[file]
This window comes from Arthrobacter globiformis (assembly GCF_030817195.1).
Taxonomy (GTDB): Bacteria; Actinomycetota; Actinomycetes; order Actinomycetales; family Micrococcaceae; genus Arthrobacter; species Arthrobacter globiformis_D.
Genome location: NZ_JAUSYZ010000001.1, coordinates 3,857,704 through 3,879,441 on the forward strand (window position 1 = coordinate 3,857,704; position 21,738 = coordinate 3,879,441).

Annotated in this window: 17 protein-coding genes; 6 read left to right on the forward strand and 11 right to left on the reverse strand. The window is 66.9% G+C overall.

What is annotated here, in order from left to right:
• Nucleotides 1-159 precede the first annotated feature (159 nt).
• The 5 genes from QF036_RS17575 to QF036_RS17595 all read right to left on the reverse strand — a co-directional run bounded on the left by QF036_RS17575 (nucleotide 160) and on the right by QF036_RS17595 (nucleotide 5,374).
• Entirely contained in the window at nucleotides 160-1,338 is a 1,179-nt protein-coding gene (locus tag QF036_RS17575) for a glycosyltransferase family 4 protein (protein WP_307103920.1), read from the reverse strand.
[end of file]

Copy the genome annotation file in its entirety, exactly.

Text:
This window comes from Arthrobacter globiformis (assembly GCF_030817195.1).
Taxonomy (GTDB): Bacteria; Actinomycetota; Actinomycetes; order Actinomycetales; family Micrococcaceae; genus Arthrobacter; species Arthrobacter globiformis_D.
Genome location: NZ_JAUSYZ010000001.1, coordinates 3,857,704 through 3,879,441 on the forward strand (window position 1 = coordinate 3,857,704; position 21,738 = coordinate 3,879,441).

Annotated in this window: 17 protein-coding genes; 6 read left to right on the forward strand and 11 right to left on the reverse strand. The window is 66.9% G+C overall.

What is annotated here, in order from left to right:
• Nucleotides 1-159 precede the first annotated feature (159 nt).
• The 5 genes from QF036_RS17575 to QF036_RS17595 all read right to left on the reverse strand — a co-directional run bounded on the left by QF036_RS17575 (nucleotide 160) and on the right by QF036_RS17595 (nucleotide 5,374).
• Entirely contained in the window at nucleotides 160-1,338 is a 1,179-nt protein-coding gene (locus tag QF036_RS17575) for a glycosyltransferase family 4 protein (protein WP_307103920.1), read from the reverse strand.